This deeply moral, highly readable, and urgently necessary book, which provides a wealth of new information even to a reader like myself who writes on similar topics, takes us from the birth of the United States to the Barack Obama presidency. Brumback documents George Washington's role as first warrior in chief and first chief spy, and traces that legacy through some 13,000 to 14,000 U.S. military wars/interventions since, operations that have killed some 20 million to 30 million foreign civilians just in the years after World War II, and that have killed more than two and a half million U.S. soldiers over nearly two and a half centuries.
During the last year or so about half of the states have enacted legislation aimed at protecting student privacy. Meanwhile, President Obama has called for a Student Data Privacy Act, saying "data collected on students in the classroom should only be used for educational purposes — to teach our children, not to market to our children."
Most of the new laws and the President's proposal have omitted the most egregious violation of student privacy in the nation. It is the Department of Defense's administration of the Armed Services Vocational Aptitude Battery (ASVAB) to more than 650,000 children in 12,000 high schools and the retention of demographic information, social security numbers, and 3 hours of test results for recruiting purposes without parental consent.
Has the 2015 center-right Democratic Party transmuted literally overnight into its old center-left visage of the mid-1960s - the party of Medicare, Medicaid, food stamps, poverty programs, voting rights, desegregation and more?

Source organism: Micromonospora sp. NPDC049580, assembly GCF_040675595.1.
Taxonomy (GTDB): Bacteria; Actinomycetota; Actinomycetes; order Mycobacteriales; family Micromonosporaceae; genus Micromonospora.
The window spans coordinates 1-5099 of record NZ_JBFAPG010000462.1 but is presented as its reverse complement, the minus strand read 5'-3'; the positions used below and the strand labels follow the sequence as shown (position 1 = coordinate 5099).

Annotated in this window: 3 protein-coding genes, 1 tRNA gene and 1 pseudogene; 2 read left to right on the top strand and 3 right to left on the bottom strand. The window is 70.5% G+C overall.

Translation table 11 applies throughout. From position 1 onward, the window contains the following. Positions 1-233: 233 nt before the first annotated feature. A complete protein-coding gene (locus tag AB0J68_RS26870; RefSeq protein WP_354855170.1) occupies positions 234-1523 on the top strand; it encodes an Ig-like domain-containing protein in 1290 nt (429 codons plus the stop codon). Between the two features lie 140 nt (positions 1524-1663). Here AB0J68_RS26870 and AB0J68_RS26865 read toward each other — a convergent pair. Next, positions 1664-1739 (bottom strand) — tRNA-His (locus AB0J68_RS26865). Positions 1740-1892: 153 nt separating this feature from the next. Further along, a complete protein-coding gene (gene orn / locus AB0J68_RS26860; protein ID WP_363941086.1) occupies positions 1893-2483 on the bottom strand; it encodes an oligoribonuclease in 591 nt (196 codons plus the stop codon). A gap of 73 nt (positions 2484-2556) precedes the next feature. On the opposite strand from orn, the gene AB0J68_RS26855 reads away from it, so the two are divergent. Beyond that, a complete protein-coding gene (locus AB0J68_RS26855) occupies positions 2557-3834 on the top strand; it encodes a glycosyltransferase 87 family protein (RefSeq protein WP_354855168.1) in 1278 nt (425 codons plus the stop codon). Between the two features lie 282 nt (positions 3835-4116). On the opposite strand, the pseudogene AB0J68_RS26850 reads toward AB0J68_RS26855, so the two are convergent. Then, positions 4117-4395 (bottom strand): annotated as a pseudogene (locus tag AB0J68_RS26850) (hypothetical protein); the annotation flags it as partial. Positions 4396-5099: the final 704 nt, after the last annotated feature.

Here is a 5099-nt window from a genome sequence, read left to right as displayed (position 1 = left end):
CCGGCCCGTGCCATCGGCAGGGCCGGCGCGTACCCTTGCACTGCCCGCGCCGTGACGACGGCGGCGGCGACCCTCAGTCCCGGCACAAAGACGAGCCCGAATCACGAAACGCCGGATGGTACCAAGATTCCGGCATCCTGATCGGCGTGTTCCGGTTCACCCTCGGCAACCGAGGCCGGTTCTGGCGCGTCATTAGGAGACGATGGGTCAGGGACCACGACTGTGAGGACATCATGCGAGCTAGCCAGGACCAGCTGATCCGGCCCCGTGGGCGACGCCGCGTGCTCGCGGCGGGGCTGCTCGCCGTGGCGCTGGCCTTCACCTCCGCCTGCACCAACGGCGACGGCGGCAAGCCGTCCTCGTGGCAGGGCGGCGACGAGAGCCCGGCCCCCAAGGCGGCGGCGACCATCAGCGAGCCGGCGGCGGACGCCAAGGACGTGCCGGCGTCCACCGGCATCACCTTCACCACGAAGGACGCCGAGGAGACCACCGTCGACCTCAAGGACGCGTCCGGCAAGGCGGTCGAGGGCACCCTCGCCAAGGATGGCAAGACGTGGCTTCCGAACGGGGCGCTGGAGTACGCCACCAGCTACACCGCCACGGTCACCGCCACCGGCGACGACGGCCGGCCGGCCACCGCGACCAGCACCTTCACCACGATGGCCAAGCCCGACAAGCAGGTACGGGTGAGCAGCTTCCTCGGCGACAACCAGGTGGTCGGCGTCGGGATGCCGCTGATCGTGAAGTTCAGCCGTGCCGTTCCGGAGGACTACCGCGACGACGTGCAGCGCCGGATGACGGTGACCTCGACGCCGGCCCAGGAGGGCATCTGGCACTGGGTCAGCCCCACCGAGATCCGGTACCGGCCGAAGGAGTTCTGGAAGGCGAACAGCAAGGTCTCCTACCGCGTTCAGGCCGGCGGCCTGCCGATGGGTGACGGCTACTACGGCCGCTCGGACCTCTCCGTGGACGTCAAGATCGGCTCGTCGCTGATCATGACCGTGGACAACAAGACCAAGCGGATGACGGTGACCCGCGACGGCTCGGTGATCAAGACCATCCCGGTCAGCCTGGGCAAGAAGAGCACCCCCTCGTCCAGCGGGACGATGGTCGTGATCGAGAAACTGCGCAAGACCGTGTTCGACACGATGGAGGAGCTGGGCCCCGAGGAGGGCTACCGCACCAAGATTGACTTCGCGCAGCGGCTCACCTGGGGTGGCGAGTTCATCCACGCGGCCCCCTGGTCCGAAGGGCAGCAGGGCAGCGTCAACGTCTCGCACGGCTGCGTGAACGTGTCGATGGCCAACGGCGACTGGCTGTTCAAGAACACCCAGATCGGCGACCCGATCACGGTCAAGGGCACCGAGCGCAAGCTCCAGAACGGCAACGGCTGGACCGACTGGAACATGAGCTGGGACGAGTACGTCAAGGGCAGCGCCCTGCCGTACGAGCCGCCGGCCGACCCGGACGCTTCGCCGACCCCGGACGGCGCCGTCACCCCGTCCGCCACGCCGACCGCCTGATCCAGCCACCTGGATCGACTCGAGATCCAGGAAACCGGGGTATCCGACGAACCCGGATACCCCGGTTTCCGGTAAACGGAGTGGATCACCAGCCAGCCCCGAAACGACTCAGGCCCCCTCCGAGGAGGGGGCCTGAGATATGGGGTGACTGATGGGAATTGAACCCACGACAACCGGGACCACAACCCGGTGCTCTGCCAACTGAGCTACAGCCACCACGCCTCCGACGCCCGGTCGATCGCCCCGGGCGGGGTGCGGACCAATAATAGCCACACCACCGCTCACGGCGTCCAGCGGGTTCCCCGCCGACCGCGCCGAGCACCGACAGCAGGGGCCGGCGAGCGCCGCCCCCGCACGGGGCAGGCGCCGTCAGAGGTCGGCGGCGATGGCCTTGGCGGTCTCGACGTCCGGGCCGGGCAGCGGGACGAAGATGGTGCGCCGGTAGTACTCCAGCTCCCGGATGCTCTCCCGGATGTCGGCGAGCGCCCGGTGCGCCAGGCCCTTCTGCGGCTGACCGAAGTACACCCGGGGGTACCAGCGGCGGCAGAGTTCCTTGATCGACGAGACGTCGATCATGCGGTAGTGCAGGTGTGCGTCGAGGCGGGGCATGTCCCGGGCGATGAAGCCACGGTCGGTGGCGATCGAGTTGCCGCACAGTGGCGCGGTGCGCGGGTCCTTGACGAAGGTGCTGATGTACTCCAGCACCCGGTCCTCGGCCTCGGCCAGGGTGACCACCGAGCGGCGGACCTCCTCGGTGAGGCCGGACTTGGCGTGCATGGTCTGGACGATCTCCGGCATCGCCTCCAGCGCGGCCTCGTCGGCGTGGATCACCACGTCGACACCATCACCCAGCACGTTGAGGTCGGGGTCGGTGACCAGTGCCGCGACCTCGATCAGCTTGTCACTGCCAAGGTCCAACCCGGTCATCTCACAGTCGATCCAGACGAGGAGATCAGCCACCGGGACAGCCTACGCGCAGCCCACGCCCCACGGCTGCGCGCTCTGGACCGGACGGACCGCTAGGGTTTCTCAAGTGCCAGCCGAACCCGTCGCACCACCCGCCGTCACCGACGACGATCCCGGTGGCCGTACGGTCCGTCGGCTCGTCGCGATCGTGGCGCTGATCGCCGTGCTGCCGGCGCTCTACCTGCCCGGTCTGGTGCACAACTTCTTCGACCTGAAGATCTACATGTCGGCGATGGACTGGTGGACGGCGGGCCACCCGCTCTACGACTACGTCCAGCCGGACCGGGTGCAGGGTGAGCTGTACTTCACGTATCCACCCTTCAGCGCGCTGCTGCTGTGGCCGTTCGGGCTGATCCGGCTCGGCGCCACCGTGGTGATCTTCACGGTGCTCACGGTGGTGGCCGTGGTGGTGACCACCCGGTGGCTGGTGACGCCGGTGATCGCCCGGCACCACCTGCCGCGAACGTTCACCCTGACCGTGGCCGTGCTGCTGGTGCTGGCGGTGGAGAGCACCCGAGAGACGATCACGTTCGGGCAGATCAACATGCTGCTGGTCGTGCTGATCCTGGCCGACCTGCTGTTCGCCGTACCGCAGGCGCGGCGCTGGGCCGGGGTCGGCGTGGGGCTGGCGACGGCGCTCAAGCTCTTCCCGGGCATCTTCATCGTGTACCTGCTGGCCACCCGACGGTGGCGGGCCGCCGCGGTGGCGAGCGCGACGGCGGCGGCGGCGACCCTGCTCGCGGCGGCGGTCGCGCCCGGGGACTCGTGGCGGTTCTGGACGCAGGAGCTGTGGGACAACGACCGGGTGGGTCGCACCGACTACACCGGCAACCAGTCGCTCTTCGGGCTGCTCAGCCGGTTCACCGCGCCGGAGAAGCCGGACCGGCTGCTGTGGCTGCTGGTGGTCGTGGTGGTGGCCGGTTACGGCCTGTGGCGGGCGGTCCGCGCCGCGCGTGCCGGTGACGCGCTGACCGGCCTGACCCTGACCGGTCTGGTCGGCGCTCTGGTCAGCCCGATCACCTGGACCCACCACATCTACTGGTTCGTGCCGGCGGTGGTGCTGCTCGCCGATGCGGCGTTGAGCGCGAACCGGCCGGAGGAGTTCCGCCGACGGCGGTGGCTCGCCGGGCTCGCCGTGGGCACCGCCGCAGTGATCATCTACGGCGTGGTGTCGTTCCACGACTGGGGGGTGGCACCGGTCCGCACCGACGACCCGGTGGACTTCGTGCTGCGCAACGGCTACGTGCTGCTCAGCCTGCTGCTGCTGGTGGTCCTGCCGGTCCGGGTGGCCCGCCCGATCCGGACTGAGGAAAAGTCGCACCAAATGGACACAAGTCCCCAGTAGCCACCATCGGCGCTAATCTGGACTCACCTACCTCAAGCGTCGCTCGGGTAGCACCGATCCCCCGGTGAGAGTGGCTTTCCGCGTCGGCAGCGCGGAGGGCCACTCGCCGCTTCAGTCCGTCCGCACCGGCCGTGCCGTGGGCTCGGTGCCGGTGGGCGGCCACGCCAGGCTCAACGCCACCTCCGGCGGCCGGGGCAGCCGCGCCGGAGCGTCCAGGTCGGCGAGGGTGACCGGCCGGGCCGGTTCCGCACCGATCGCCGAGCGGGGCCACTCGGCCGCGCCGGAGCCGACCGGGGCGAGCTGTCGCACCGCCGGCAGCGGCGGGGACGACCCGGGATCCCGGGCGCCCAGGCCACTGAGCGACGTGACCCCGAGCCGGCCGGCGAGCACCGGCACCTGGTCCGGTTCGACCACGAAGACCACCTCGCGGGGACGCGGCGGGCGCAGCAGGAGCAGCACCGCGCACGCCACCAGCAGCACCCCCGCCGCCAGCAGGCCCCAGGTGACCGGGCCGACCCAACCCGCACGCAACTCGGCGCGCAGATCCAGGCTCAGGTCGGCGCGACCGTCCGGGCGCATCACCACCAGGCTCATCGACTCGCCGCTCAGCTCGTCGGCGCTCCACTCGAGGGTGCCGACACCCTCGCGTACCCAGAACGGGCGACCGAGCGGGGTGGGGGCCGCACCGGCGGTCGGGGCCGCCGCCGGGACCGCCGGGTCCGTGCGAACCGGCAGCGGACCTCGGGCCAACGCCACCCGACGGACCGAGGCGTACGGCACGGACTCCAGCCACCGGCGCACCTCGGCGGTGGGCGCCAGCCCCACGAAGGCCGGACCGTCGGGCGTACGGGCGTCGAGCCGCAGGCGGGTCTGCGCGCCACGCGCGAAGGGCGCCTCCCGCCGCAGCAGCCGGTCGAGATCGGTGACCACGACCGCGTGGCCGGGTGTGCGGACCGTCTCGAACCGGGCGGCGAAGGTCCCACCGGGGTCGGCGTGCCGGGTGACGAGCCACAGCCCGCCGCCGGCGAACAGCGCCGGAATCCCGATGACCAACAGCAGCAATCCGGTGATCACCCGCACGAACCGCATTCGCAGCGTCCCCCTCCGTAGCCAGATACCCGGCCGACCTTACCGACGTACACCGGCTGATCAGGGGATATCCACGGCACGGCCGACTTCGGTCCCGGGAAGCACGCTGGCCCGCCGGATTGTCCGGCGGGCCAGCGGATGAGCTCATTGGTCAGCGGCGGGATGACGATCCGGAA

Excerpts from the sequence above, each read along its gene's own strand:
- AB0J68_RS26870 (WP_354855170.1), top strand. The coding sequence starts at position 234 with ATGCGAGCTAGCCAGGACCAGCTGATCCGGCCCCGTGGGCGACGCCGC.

As he begins his seventh year in office, with negligible accomplishments behind him, President Barack Obama suddenly appears to have transformed into the candidate liberal voters thought they had elected in November 2008 - the candidate of "Yes we can!" and "Change we can believe in." The liberal Nation weekly even headlined its editorial in the Feb. 6 edition: "Obama Gets His Mojo Back."
This year, approximately 2,200 homeless children will attend public schools in the City of San Francisco. In an effort to help these children, the San Francisco Unified School District (SFUSD) has partnered with the Hamilton Family Center to help at least 75 families who are homeless find housing this school year.
SFUSD teachers have been asked to look for signs of homelessness in a student, contact the Hamilton Family Center when a homeless child has been identified, arrange a meeting between the homeless family and the Hamilton Family Center and inform parents and staff of the program. When a homeless student is identified, a Hamilton staff member will go to that school, meet with the family and coordinate with SFUSD staff on how to best assist these families.
On November 24th 2014, Ferguson grand jury decided not to indict police officer in the shooting death of an unarmed black teenager, 18 year old Michael Brown.
On December 3rd 2014, Staten Island grand jury decided not to indict police officer in the chokehold death of an unarmed black man, 43 year old Eric Garner.
Drugs and the drug war touch most families. Millions of people have a loved one behind bars on drug charges. Many millions more have struggled with drugs themselves – or have a loved one who has dealt with addiction to illegal or legal drugs. By declaring a "war on drugs" we have declared a war on ourselves. We know that prison is not the answer for people who use drugs. So what can be done?
Howard Josepher and Exponents, the organization he founded 20 years ago have some answers. Howard and Exponents have helped more than 10,000 people with serious drug problems.